Doughboys in the Trenches
Because mutual defense agreements were in place that specified if one country was attacked, allied countries were bound to defend them when Austria-Hungary declared war on Serbia, partially in response to a Serbian’s assassination of Archduke Franz Ferdinand of Austria-Hungary, setting off a domino effect. Russia came to the defense of Serbia and Germany came in to aid Austria-Hungary. France then entered on the side of Russia, Britain and Belgium stepped in to aid France, and Japan entered the war to aid Britain. The United States remained neutral until a German U-Boat sank the British ocean liner, the Lusitania, with hundreds of Americans onboard, and their submarines attacked American ships bringing supplies to the allies.
On April 2nd, 1917, President Woodrow Wilson came before Congress and asked for a declaration of war against Germany. Then, by the mere fact that the American Army Doughboys were coming to their aid, the western Allies were encouraged and some say that literally changed the course of the war.
In the front line trenches with French arms and untried commanders, the Doughboys quickly became a premier fighting force. The addition of the American troops broke the stalemate and pushed the German troops back to Germany, forcing them into the armistice that ended the devastation of the First World War, also known as the Great War.
In Washington D.C., the statue on the right of the main entrance to the National Archives bears the inscription, “Eternal vigilance is the price of liberty”. That saying, or any of its variants was well-known in the nineteenth century and has been credited to a number of famous figures.
Ultimately, it can be traced back to John Philpot Curran who said, “The condition upon which God hath given liberty to man is eternal vigilance; which condition if he break, servitude is at once the consequence of his crime and the punishment of his guilt.”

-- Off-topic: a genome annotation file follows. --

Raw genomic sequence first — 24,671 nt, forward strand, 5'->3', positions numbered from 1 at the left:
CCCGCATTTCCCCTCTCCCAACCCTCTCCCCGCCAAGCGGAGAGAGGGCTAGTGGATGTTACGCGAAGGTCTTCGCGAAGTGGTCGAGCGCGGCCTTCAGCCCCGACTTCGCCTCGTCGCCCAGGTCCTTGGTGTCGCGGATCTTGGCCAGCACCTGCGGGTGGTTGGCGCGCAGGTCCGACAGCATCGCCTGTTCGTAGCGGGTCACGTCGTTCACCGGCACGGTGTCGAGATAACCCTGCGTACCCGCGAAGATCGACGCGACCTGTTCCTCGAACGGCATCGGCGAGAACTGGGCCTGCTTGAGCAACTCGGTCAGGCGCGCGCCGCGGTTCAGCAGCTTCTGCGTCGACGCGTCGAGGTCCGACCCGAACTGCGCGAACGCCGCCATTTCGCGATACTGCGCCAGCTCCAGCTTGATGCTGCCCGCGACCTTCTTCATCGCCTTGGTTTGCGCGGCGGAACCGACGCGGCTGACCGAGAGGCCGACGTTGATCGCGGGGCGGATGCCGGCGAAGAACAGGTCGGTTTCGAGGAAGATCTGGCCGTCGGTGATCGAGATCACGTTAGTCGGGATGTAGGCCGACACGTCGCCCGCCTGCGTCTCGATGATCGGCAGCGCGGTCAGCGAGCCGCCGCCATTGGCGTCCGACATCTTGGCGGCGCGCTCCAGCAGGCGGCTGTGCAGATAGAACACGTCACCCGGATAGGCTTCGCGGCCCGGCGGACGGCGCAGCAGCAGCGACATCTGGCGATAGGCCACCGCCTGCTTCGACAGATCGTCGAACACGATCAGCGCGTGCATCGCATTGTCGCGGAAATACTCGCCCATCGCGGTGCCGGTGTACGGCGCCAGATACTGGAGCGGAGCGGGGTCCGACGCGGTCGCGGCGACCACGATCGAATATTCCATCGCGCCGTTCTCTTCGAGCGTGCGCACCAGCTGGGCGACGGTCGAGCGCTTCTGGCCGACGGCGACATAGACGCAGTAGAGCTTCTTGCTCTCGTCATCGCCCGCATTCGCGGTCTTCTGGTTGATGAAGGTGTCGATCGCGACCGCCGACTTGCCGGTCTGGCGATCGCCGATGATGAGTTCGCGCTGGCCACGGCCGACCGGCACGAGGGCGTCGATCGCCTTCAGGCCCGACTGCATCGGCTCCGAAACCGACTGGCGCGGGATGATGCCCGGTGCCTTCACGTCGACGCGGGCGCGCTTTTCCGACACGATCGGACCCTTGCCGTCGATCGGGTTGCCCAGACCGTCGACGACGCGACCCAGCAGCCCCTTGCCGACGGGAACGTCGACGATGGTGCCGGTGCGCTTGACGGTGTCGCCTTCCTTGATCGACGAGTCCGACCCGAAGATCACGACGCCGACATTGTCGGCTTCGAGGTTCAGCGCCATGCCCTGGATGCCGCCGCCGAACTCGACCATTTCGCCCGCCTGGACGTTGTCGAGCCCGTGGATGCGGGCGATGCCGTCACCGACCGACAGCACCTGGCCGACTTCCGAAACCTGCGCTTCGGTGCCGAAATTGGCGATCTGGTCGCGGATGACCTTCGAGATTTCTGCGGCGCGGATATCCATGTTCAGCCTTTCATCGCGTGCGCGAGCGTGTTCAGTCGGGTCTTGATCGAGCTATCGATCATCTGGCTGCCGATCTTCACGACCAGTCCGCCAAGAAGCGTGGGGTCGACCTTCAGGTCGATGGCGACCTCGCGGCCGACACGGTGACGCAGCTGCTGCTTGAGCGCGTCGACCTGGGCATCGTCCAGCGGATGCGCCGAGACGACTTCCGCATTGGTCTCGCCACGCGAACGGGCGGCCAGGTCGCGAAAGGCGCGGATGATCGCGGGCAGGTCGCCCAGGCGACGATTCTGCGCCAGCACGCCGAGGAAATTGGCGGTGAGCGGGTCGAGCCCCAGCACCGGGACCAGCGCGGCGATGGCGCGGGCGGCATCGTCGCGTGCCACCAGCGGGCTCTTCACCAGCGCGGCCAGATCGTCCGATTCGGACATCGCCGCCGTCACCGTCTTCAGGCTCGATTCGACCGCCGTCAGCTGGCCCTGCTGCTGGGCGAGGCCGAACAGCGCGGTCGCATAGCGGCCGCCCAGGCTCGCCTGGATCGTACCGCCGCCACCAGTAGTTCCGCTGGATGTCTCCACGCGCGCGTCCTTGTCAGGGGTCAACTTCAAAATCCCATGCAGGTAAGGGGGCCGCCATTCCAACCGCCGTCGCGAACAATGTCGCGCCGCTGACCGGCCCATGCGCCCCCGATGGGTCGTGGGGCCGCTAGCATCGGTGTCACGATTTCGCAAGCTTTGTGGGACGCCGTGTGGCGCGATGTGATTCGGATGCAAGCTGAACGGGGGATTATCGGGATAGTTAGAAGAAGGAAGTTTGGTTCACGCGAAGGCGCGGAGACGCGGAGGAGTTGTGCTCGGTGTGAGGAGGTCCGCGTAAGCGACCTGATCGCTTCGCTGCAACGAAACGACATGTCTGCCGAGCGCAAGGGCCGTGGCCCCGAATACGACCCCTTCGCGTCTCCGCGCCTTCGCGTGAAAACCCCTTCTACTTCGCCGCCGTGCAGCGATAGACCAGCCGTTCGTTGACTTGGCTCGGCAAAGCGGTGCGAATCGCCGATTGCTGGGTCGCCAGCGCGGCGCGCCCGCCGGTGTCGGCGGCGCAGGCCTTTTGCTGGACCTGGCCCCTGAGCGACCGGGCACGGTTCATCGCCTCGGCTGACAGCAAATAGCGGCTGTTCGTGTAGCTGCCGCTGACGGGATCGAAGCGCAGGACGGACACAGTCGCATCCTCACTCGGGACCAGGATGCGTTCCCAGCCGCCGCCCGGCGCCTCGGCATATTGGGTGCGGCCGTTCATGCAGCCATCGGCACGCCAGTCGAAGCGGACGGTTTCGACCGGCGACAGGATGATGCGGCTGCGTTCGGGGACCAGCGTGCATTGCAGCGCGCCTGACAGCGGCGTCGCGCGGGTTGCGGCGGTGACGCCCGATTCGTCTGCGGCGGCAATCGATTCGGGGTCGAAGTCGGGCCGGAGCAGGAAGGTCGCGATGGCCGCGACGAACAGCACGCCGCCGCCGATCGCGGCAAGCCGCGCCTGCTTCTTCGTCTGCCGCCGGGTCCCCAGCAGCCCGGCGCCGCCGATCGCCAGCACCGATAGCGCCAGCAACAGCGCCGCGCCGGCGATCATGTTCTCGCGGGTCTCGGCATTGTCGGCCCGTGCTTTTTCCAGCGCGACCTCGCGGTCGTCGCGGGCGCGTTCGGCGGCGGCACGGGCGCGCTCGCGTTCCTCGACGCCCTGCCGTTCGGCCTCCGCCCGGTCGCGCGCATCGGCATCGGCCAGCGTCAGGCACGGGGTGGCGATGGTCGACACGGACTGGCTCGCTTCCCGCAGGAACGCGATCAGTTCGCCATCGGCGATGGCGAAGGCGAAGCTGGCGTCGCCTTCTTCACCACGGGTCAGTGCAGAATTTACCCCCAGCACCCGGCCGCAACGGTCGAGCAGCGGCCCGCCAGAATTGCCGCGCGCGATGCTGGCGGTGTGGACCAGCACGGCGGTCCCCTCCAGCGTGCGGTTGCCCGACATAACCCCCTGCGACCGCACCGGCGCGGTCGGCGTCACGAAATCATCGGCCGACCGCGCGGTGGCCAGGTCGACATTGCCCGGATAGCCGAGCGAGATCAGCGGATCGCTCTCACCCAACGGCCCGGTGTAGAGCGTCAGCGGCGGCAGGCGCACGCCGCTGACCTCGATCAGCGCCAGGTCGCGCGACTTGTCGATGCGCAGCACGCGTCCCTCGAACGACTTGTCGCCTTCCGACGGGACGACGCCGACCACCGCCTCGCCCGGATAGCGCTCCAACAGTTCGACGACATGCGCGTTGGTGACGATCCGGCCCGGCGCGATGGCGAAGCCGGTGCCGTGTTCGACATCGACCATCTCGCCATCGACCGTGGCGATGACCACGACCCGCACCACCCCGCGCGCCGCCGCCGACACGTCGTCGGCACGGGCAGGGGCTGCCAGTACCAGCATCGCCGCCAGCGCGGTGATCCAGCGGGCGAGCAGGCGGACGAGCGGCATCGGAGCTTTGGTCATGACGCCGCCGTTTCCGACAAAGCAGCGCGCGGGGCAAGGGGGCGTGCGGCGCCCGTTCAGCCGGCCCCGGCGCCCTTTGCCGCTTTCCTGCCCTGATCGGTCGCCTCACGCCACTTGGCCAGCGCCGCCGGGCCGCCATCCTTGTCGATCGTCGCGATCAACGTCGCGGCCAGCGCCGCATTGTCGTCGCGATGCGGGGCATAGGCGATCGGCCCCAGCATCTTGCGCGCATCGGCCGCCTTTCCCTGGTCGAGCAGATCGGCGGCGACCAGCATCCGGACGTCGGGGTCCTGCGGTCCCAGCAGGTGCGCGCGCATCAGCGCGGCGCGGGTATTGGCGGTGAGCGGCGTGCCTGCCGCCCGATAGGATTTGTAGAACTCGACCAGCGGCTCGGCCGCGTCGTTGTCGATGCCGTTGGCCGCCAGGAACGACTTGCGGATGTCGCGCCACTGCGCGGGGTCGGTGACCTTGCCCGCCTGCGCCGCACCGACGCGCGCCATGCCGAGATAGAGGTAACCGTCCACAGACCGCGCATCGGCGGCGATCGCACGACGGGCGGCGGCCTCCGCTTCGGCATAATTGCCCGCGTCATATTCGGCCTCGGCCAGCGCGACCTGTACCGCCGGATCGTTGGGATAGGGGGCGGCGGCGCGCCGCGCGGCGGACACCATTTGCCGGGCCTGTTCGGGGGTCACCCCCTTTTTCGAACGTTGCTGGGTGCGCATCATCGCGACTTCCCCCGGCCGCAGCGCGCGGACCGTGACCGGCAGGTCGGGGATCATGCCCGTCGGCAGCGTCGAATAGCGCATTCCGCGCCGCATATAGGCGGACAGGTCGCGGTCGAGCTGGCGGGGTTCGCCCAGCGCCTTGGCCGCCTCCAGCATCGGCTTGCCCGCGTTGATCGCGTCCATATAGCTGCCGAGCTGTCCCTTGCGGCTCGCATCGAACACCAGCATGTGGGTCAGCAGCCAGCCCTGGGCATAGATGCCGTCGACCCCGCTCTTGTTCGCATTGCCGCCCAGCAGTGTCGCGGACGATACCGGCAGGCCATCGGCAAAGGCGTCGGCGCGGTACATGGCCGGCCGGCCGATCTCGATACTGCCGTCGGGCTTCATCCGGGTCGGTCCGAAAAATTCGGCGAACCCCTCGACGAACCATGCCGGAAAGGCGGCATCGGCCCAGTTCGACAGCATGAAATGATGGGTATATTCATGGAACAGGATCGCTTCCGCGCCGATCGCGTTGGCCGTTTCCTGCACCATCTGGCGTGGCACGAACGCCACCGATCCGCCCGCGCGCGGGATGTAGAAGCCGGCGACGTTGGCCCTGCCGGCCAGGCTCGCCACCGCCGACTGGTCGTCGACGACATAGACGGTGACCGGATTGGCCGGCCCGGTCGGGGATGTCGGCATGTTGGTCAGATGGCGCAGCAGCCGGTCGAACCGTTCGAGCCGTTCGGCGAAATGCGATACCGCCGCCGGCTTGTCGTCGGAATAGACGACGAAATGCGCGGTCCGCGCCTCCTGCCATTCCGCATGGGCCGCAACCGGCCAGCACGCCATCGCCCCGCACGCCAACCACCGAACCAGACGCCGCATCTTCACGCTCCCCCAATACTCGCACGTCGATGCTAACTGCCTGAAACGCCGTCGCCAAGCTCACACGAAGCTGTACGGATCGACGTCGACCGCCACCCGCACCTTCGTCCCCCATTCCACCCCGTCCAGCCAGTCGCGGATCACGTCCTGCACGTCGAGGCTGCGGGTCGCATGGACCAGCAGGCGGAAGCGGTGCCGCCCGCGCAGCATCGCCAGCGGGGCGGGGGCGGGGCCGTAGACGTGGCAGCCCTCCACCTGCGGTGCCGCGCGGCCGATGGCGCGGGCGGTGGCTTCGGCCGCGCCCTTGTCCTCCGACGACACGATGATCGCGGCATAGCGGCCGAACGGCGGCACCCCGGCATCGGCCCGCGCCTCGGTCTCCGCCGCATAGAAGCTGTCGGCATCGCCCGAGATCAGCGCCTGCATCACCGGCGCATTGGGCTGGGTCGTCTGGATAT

The freedoms we continue to enjoy in America are not free. In WWI, our freedoms cost 116,516 American lives.
My Artist Statement
This quilt highlights the contributions of the U.S. Army’s Doughboys in trench warfare that was central to how this war was fought. Newer weapons used technology that removed the individual from hand-to-hand style close combat of older wars and resulted in extremely high casualty rates. The face of warfare would never be the same again.
I’ve represented the network of trenches above a yellow ribbon. In my quilt, the green area represents the ‘Reserve Trench’. The blue represents the ‘Support Trench’. Yellow represents the ‘Cover Trench’, and red represents the ‘Firing Trench’. Communication trenches are identified by the thin black lines and X’s show barbed wire in and around “no man’s land’.
The yellow ribbon shows America’s support of our troops who fought so bravely, and identifies the years America participated in the war and what it ‘cost’ America to preserve freedom.
Below the yellow ribbon are the colors of our nation’s flag. White represents purity and innocence, perhaps that of the young men that willingly take up arms to defend her. Red signifies the hardiness and valor with which they fight. Stars, painstakingly embroidered with military precision, represent our united states and float in a sea of blue that signifies vigilance, perseverance, and justice.
Lastly, I floated a field poppy on the flag, representing the American Legion’s official symbol of remembrance for those who fought and died in WWI. Since then, poppies are worn by many on Memorial Day to remember the fallen. The remembrance poppy was inspired by the WWI poem, “In Flanders Fields”. In its opening lines, author John McCrae refers to the many poppies that were the first flowers to grow in the churned-up earth of soldiers’ graves in Flanders, a region of Belgium.
Researched, designed, pieced, hand and machine appliqued, hand and machine embroidered, painted, and free motion quilted by Sue Hickman. Completed 11/7/2018.